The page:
For many ardent film photographers, the process is not complete until one has a print of their photo in their hands. Creating a darkroom print is one of the most magical experiences traditional photography offers. If you’ve been shooting film, you might as well go all the way and give darkroom printing a try, with the help of a quick guide from ILFORD.

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How to Shoot High Speed Sync Flash on Film for Outdoor Portraits

Been wanting to try shooting with flash for outdoor portraits on film? George Muncey of Negative Feedback shares his quick tips.

Flash photography has long been an integral part of portrait photography, whether in the studio or on location outdoors, and whether you’re shooting film or digital. George Muncey of Negative Feedback has been getting some good results with it, as he showed in his latest video. If you’ve never tried it before, his examples shot with an Elinchrom Kit will get you inspired to experiment with flash for your outdoor portraits on film.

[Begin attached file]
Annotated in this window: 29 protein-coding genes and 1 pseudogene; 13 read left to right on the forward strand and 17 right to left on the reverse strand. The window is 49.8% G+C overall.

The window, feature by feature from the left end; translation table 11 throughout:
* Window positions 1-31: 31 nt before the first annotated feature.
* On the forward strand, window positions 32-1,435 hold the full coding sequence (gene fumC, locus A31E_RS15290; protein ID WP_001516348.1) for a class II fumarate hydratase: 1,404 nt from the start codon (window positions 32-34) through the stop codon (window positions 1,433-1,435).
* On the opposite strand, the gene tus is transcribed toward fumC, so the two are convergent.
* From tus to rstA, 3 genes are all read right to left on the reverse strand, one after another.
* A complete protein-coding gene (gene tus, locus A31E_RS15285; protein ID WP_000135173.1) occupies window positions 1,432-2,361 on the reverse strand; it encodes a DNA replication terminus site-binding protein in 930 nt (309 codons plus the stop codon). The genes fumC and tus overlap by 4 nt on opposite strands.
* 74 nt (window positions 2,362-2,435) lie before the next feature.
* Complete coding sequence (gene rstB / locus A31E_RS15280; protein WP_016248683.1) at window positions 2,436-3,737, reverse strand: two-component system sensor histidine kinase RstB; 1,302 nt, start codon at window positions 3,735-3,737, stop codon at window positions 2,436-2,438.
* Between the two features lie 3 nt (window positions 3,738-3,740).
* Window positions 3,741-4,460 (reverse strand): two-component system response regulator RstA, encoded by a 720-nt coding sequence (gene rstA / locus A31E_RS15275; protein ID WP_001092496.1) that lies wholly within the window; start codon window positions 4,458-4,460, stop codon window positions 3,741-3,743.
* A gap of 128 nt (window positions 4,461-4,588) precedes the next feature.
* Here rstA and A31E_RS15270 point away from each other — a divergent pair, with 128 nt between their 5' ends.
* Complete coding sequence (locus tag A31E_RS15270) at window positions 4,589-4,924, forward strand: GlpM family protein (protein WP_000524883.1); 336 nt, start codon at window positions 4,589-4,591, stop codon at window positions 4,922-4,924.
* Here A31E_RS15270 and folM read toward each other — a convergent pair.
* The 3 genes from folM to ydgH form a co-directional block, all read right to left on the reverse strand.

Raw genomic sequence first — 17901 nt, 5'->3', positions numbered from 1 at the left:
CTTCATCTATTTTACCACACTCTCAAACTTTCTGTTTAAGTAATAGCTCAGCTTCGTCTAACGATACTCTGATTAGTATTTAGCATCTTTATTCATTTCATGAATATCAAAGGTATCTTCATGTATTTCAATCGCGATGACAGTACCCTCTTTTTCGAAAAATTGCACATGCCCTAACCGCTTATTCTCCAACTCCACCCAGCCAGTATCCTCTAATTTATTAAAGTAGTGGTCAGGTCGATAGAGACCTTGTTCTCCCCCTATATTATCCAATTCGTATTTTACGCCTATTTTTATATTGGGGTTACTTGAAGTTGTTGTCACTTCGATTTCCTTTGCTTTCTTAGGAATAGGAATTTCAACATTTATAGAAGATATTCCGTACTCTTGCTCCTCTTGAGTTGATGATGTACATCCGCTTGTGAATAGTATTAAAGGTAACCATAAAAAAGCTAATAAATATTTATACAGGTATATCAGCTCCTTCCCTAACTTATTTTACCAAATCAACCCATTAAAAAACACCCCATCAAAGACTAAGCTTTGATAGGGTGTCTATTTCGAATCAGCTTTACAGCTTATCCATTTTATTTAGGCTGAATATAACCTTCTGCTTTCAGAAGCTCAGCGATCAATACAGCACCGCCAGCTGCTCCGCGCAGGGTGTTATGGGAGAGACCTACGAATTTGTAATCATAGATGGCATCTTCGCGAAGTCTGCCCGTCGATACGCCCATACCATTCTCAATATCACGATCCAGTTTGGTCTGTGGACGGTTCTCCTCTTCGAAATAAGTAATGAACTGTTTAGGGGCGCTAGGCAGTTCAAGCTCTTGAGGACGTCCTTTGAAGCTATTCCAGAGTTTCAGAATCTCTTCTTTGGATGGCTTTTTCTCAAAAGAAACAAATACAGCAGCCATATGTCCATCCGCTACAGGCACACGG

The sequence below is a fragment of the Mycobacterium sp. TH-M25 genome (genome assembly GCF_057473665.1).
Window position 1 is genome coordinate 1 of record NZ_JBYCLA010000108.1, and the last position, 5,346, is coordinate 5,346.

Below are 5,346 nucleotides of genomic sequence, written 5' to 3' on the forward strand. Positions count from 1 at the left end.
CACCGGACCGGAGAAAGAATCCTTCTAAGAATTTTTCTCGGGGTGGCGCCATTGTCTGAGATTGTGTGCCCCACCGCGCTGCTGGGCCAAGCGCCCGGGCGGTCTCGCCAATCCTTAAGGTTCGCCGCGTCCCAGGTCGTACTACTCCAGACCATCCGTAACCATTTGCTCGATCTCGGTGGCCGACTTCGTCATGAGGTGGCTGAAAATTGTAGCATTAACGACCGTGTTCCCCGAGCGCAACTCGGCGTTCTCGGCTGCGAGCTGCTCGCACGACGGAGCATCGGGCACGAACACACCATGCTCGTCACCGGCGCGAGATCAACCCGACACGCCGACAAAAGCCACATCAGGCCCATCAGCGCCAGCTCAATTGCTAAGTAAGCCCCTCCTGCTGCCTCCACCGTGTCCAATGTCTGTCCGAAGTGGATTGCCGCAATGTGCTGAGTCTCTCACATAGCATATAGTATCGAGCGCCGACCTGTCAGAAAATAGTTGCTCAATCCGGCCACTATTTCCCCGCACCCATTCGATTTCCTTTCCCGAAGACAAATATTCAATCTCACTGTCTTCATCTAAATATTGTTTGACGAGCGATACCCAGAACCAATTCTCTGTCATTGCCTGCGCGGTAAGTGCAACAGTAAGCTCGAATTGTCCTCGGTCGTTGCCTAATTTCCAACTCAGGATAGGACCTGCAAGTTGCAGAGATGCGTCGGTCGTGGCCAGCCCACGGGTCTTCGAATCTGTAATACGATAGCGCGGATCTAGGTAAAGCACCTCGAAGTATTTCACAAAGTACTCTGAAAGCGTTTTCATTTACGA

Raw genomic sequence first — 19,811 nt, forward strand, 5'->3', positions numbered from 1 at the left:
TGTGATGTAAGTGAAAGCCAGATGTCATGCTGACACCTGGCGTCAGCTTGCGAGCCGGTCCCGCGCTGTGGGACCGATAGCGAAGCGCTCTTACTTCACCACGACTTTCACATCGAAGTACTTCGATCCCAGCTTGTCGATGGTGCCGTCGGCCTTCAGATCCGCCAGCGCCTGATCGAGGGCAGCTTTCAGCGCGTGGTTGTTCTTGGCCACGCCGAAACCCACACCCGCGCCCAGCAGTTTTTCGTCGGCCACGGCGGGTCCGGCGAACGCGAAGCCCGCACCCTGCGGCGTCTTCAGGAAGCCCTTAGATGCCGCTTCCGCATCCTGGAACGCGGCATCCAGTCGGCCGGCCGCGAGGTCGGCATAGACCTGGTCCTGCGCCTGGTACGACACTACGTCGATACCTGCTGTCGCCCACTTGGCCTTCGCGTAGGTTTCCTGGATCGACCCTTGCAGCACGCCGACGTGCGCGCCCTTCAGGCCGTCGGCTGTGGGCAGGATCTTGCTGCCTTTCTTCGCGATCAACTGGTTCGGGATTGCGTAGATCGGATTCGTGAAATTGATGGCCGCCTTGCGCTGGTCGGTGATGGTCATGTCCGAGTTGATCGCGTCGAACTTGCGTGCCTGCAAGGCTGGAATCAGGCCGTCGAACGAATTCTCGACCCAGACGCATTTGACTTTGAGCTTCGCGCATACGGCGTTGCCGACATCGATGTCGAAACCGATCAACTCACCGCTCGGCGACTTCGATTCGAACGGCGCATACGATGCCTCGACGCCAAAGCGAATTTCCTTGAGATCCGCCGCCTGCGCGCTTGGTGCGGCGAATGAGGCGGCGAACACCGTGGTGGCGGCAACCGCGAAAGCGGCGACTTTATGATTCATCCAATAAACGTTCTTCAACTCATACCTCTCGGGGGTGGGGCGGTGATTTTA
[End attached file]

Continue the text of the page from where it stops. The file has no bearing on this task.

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How to Find Good Natural Light for Portrait Photography

Shooting portraits in natural light only works well if you have a good light source. Here’s how to find it, even in tricky locations.

Natural light is both a blessing and a curse for portrait photography. If the light is good, it’s easy to get beautiful and interesting results. Otherwise, you practically can’t work with it and will have no choice but to use flash. Therefore, half of the work is looking for the kind of natural light that works for the look you want. In a quick video, Sean Tucker brings some tips for finding natural light when shooting portraits, even in locations where it may seem to be difficult to shoot.